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Pope Francis

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Pope's Latin Twitter Account: More than 100,000 followers and growing


However, none of the accounts was in the Vatican's official language of Latin. The arrival of that account @Pontifex_ln came just over a month later, on January 17, 2013.

Msgr. Daniel Gallagher is the Vatican's Latinist. He tells us how and why the Pope's Latin profile was launched.

Latinist, Vatican Secretariat of State
"We were receiving letters from teachers and people who love Latin, saying Latin is the language of the Church, why is the Pope not sending tweets in Latin? And we said, very good question, maybe we should begin.”

Since then, one of the most popular social networks became a type of classic language reading course.

Latinist, Vatican Secretariat of State
"At the beginning we thought this would be a test, something of a gimmick. We said maybe we will have 5.000 followers, no more than that. It wasn't a goal but an expectation.”

But the surprise came when the number of followers widely exceeded expectations, reaching 100,000 in May, only five months after its launch.

Latinist, Vatican Secretariat of State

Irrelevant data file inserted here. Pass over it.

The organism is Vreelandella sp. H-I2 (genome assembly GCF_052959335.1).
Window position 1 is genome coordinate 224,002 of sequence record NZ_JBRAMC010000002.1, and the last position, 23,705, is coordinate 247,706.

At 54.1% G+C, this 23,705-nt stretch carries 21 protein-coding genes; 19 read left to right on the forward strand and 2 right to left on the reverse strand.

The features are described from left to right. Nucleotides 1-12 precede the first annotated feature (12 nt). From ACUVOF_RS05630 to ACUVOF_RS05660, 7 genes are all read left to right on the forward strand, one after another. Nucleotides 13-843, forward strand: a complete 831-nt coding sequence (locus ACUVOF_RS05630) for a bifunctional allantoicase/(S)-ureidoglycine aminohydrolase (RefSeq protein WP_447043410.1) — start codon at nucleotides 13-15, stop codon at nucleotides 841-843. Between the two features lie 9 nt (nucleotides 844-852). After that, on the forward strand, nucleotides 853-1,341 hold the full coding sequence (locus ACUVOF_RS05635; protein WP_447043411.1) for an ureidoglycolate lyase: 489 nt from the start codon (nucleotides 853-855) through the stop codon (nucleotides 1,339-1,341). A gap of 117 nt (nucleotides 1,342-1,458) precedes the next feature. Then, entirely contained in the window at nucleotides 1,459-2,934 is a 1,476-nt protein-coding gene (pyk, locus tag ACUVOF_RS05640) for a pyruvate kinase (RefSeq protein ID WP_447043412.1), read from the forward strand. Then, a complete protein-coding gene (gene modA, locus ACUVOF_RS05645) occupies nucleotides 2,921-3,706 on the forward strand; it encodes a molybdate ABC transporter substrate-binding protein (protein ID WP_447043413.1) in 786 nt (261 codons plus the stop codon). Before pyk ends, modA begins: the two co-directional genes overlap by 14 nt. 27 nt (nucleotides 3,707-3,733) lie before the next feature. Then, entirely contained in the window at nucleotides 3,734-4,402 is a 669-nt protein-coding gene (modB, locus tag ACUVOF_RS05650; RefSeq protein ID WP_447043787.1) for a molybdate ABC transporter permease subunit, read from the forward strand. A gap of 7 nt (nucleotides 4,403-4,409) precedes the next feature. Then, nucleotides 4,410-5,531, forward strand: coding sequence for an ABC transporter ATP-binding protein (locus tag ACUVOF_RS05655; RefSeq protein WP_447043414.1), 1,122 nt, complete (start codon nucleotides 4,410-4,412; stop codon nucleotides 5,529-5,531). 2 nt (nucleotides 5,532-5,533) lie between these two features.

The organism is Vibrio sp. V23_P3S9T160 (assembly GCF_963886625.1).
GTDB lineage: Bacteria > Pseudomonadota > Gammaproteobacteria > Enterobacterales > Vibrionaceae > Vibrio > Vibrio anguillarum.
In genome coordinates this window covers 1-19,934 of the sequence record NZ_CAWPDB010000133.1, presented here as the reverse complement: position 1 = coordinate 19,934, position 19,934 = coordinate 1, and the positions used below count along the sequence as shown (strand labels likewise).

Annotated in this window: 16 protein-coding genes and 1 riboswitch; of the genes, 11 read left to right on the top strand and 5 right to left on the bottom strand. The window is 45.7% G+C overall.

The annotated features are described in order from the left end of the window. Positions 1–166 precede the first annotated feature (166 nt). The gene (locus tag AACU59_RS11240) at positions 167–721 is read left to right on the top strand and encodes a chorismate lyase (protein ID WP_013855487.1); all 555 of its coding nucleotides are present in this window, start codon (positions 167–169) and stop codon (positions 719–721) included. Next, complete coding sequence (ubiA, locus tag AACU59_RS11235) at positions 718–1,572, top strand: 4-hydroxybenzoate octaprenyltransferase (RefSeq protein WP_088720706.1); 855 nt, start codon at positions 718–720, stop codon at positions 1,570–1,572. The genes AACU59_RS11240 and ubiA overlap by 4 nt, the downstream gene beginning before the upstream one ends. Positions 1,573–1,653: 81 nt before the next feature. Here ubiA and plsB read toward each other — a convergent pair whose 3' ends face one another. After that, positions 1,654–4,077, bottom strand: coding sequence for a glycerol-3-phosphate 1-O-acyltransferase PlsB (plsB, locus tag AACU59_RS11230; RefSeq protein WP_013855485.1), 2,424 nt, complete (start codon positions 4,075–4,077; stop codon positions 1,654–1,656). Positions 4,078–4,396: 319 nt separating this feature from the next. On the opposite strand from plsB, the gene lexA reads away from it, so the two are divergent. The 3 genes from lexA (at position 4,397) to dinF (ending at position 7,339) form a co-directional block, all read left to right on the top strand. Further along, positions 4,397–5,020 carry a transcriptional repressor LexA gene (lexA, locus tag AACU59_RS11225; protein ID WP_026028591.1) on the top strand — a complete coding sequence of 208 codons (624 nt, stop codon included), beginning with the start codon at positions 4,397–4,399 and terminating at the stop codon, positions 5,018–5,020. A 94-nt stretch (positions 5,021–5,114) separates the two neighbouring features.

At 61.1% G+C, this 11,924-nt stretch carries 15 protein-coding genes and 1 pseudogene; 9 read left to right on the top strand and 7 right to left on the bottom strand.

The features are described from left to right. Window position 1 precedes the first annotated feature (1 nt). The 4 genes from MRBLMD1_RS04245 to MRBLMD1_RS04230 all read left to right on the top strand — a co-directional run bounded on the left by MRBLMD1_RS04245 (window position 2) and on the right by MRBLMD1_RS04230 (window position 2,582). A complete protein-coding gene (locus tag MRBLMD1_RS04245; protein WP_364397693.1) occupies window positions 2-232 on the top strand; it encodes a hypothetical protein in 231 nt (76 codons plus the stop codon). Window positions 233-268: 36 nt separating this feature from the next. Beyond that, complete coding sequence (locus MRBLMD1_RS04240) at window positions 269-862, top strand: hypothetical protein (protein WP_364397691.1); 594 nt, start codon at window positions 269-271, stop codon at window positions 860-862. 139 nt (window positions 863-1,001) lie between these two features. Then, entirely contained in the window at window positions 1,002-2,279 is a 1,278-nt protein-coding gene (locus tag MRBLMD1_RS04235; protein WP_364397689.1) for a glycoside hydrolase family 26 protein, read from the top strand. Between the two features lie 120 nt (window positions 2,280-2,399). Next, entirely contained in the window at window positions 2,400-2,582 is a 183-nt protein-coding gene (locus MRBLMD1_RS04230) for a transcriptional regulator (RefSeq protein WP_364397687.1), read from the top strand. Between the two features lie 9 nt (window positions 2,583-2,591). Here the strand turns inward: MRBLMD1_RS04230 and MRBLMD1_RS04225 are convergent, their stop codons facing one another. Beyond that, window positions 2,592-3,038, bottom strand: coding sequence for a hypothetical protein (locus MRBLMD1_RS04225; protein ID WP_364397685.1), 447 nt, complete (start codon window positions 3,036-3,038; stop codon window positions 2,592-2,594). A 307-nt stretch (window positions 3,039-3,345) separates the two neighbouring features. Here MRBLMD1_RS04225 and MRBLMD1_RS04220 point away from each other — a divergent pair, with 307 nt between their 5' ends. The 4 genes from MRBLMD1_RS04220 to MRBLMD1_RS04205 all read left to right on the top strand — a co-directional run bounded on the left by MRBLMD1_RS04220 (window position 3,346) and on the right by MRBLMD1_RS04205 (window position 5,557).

"In the first two days we had 200, 300 followers, then after 4 weeks, 500, and now we have around 100,000. Nobody expected to reach this number: it was almost a miracle.”

According to Monsignor Gallagher, Twitter and Latin complement each other perfectly, despite the huge generation gap between the two. He also explains why the Vatican decided on the name 'Summi Pontificis breviloquentis' for the Latin account.

Latinist, Vatican Secretariat of State
"Cicero used the line: "Breviloquentem tempus ipsum me iam facit,” the time itself is forcing me to speak briefly. And so it's considered an art to speak briefly and in very  few words; and that is why Latin is made for twitter and twitter is made for Latin. In 140 characters you have to say precisely what you want to say, without 6 exclamation points or 4 question marks”.

Proof of this unique chemistry are the tens of thousands of followers who look forward to reading the Pope's Tweets, in Latin, the official language of the Church.